PHILADELPHIAIrinotecan (Camptosar) produces response rates in advanced non-small-cell lung cancer (NSCLC) comparable to those of some well-established combination regimens and is being tested as a radiosensitizer in combination with cis-platin and radiotherapy in locally advanced NSCLC. These and other developments using topoisomerase I inhibitors in NSCLC were reviewed by Corey Langer, MD, at a clinical investigators workshop sponsored by the University of Texas M. D. Anderson Cancer Center and Pharmacia Oncology. Dr. Langer is Medical Director, Thoracic Oncology, at Fox Chase Cancer Center in Philadelphia, PA.
Phase II trials of irinotecan(Drug information on irinotecan) in Japan had produced response rates of 32% to 36%, comparable to other regimens used in the United States, Dr. Langer reported. Many of the Japanese studies, however, included stage III patients who would not generally be enrolled in advanced-stage NSCLC studies in the United States.
A Single-Agent Advantage
Data from a phase III study comparing irinotecan/cisplatin to vindesine(Drug information on vindesine)/cisplatin and to irinotecan alone showed that survival is significantly better with irinotecan, Dr. Langer said (see Figure). One-year survival in this study was 47.5% with irinotecan/cis-platin, vs 26.3% with vindesine/cisplatin (P = .004). One-year survival with irinotecan alone was 37.0% vs 26.3% with vindesine/cisplatin (P =.018).
In this study, a single-agent non-platinum regimen looked better than a platinum-based combination therapy, Dr. Langer said. This advantage has not, however, been confirmed by other studies.
Attempts to Reduce Toxicity
A North American phase II study of irinotecan/cisplatin in 52 patients reported an overall response rate of 29%, time to progression of 5.1 months, median overall survival of 9.9 months, and 1-year survival of 37%. In this trial (DeVore et al, Journal of Clinical Oncology 1999;17:2710-2720) irinotecan was given weekly on days 1, 8, and 15, and cisplatin(Drug information on cisplatin) was given monthly on day 1.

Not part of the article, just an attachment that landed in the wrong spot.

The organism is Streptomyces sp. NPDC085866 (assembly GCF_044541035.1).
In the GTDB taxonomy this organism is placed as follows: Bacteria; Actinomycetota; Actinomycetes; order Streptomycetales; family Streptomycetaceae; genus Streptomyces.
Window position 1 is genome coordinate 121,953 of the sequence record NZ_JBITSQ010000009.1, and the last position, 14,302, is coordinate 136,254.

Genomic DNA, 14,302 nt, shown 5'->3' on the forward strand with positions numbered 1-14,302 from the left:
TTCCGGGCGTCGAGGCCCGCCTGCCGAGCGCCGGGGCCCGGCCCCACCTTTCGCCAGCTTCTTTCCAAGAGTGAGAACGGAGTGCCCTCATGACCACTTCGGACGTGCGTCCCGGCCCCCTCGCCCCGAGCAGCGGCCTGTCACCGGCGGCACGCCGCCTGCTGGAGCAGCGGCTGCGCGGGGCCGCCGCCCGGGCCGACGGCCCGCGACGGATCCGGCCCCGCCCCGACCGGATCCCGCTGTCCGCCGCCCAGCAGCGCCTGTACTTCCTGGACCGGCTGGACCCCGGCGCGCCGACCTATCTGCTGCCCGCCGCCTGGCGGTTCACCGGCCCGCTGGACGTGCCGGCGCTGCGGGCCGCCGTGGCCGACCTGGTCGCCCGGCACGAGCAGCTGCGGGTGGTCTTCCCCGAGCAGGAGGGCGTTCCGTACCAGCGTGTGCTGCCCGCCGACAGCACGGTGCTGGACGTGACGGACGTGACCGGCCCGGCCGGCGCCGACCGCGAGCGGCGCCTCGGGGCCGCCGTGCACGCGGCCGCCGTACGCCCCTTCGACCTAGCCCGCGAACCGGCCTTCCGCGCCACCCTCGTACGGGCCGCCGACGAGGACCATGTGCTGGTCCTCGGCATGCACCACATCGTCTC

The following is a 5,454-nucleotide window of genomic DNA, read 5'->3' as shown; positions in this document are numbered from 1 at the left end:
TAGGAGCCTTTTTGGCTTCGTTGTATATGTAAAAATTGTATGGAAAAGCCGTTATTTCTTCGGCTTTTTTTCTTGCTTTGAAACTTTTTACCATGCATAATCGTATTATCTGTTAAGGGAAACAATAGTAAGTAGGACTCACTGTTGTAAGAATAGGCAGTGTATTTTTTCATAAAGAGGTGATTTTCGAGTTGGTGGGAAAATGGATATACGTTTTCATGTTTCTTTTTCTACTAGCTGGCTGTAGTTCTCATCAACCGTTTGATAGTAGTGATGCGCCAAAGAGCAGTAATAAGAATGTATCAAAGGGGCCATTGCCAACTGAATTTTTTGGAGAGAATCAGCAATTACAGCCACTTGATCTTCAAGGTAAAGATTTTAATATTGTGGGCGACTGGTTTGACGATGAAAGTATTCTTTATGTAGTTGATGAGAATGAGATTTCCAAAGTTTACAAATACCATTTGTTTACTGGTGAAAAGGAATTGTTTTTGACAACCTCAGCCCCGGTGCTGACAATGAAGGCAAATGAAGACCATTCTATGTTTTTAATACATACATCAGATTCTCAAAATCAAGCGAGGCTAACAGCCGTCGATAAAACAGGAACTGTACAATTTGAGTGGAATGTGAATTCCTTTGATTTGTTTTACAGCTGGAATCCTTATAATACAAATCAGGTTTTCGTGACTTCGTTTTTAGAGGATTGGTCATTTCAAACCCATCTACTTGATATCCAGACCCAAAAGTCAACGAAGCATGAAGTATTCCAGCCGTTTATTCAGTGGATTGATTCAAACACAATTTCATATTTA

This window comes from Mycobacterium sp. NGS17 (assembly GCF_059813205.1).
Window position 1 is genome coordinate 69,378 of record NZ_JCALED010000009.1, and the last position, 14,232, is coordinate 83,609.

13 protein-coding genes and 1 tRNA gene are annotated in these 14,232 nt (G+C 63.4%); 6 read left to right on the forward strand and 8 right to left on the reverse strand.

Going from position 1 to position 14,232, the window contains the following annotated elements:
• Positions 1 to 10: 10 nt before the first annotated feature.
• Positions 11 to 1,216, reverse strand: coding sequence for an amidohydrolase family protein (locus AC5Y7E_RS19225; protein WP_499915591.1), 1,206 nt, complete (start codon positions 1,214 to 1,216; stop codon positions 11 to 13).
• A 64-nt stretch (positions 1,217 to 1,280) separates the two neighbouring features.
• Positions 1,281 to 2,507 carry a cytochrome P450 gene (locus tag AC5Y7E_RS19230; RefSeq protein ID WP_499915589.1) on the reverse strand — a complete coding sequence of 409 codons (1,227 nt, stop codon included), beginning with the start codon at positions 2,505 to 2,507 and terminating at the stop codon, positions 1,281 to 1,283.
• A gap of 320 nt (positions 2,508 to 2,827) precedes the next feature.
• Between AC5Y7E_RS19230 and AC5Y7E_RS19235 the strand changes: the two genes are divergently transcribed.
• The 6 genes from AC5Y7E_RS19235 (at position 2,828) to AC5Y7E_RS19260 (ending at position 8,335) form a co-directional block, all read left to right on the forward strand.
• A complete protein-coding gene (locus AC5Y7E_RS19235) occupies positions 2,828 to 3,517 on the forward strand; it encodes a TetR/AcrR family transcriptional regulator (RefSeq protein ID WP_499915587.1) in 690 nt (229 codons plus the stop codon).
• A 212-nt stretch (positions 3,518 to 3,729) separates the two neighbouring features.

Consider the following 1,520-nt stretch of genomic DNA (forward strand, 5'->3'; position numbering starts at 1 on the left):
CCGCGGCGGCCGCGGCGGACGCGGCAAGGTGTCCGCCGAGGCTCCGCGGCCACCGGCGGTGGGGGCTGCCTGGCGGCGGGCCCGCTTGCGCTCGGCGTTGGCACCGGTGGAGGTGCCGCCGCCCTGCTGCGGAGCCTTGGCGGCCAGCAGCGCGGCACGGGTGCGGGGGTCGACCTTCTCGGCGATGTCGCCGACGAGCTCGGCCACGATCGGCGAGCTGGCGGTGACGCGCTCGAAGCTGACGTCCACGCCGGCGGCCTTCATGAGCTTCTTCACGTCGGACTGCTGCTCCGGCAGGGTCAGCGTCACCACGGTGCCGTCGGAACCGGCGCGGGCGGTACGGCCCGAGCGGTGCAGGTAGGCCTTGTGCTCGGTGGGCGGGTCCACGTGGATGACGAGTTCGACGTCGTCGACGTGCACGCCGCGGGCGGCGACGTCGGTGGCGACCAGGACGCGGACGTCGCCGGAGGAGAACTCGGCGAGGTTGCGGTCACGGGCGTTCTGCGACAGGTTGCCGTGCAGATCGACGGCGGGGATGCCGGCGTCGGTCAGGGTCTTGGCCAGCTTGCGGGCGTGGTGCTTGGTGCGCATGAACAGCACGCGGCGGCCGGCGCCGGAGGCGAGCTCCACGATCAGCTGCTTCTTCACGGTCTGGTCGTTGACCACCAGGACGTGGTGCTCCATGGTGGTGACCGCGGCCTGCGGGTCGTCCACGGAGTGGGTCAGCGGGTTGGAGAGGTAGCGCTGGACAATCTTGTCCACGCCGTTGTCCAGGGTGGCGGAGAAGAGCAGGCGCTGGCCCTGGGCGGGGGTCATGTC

Dr. Langer said that this regimen caused substantial toxicity, including grade 3/4 neutropenia in 49.1% of patients, and febrile neutropenia requiring hospitalization in 11.5%. Significant nonhematologic toxicities included grade 3 nausea/vomiting in 32.7%, and grade 3 asthenia in 23.1%.
Irinotecan dose intensity was 75.5% of planned, and 73% of patients required dose reduction, Dr. Langer said.
In an attempt to reduce toxicity and improve efficacy, a follow-up study tested weekly irinotecan combined with weekly cisplatin on a day 1 and 8 schedule in 50 patients with advanced NSCLC. The putative synergy of these agents shown in vitro can be better exploited by same-day administration, and better sequencing of cisplatin plus irinotecan may improve efficacy, Dr. Langer said. Decreased toxicity may result from the ability to decrease the dose of cisplatin per administration.
Monthly vs Weekly Schedule
With the weekly schedule, the response rate was 36%, time to progression was 6.9 months, and 1-year overall survival was 46%. Grade 3/4 neutropenia was the main hematologic toxicity, occurring in 25% of cycles. Grade 3/4 diarrhea occurred in 20% of cycles. Dose intensity was well maintained for both agents, Dr. Langer said, adding that irinotecan dose intensity was 89% with this schedule.
A comparison of toxicities and responses of the weekly and monthly regimens showed that the weekly regimen appears to be more effective and better tolerated, Dr. Langer reported. He called for phase III trials comparing irinotecan/cisplatin to other regimens.
The activity of monthly irinotecan plus cisplatin is comparable to commonly used platinum-based regimens. A survival advantage was seen in stage IV patients with monthly irinotecan plus cisplatin in a meta-analysis of two phase II trials. A weekly irinotecan-plus-cisplatin regimen appears to be more active and better tolerated, Dr. Langer concluded.
The next step will be to combine irinotecan with cis-platin and radiotherapy in locally advanced surgically unresectable, medically inoperable stage II/IIIA, and locally recurrent NSCLC.